My favorite part of the academic experience of ASE was the incorporation of study trips into the curriculum. Each class is allotted one trip to a relevant location, and in most cases, the professors themselves serve as tour guides for the day. My Irish Literature class, for example, spent a weekend in Dublin exploring the old haunts of Oscar Wilde and James Joyce. We also visited the Book of Kells and were shown around Trinity College by my professor−who happened to be an alumnus. Trips for other courses centered on events or festivals rather than places; for example, my contemporary British literature course (The Beast, Big Brother, and Beyond) headed to the Cheltenham Festival of Literature and witnessed live readings by some of the authors whose works we had read for class. Through such trips and tours, ASE allowed us a taste of the thriving intellectual culture of modern England.
Spending a semester abroad forced me to give up my regular extracurricular activities, but also presented some unique options to spend time learning about British culture and contributing to the local community. Rather than remaining isolated in a university dormitory, my housemates and I lived in a 3-story Georgian home in a residential neighborhood in northern Bath. I loved this arrangement because it allowed for first-hand insight into the day-to-day lives of my British neighbors: every day I saw kids walking to the nursery school down the street, older couples gardening in their yards, and men and women beginning their morning commute. The program staff encouraged us to join in our new community through a variety of activities, from babysitting to dog walking to joining a local sports team. While participation in an activity was not obligatory, ASE offered a Certificate of Cultural Enrichment to students who did so, kept a journal documenting their experiences, and then attended a final discussion about the value of such experiences. Deciding to take part in the CCE program motivated me to get out of the house and spend more time with the British.
Northampton St., where Regina lived in Bath.
Two volunteer activities particularly appealed to me: organic gardening, and serving food at Julian House. I discovered the opportunity to join the organic gardening group by visiting a volunteer placement office in the city center. Gardening, I quickly learned, is a favorite British pastime; in fact, in addition to backyard gardens, many British families also rent allotments of land as additional growing space. One morning per week, I watered, trimmed, weeded, and picked vegetable plants and fruit trees at a large public allotment along with a motley group of Bath’s merriest gardeners. I learned how to recognize ripe broad beans, enjoyed the ever-fleeting but surprisingly sunny fall days, and conversed with several interesting people of all different ages, including a retired school principal, a local farmer, and a certified herbologist. We shared our assumptions about each other’s respective countries and asked questions, candidly discussing the many differences between the U.S. and Britain. The practice of gardening, as well as such conversations, revealed the relaxed pace of British life compared to American life. During our time at the allotment, no one glanced at a watch or even spoke of their commitments later that day, but everyone hesitated to pluck an apple, saying that perhaps it needed just a few more days to ripen.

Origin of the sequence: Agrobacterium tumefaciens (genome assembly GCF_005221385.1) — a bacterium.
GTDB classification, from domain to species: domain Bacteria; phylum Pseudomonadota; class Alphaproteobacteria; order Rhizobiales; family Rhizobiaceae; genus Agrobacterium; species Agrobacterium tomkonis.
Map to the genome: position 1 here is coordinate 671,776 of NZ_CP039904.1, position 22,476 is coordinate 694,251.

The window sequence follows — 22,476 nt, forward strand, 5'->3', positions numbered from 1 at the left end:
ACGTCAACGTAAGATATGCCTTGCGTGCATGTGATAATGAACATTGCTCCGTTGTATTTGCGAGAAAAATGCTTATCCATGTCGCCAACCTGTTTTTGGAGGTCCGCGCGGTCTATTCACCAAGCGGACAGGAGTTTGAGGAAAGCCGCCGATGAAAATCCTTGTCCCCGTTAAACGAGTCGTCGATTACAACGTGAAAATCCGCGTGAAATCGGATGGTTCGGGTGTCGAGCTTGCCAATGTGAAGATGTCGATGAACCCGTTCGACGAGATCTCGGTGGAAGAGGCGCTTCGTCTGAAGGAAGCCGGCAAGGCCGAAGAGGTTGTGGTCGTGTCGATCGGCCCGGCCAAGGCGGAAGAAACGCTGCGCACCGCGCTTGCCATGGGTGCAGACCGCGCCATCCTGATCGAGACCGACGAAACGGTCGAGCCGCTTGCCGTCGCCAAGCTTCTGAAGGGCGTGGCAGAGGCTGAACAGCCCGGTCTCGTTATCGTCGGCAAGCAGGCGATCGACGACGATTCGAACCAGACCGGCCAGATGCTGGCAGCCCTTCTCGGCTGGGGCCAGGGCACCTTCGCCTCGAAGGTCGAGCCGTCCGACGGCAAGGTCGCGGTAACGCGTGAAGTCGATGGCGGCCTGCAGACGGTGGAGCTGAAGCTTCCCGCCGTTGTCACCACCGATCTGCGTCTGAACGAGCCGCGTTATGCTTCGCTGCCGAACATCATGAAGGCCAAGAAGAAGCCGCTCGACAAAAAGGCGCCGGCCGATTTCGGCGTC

Serving dinner at Julian House proved to be entirely different than gardening, but still an equally rewarding experience. Once a week, two of my housemates and I walked down to the city center and took over the Julian House kitchen. We prepared hearty stews along with rice or potatoes for the men and women who would be staying the night. Bath is a fairly affluent and aesthetically polished city; nevertheless, like any town its size, it has a substantial population of homeless people. As these people came up to the kitchen to receive their food from me, I grew to know their faces and recognize them around town on street corners, playing music in the square, and walking into pubs. They were people from all walks of life: educated and not, young and old, women and men. After hearing our accents, they inevitably asked where we were from and shared what they knew of America (New York City, football, and Philly cheesesteaks topped the list). Not all demonstrated gratitude for the food we cooked, and the stories we heard were not always happy; nevertheless, our interactions with them made the experience rich and memorable.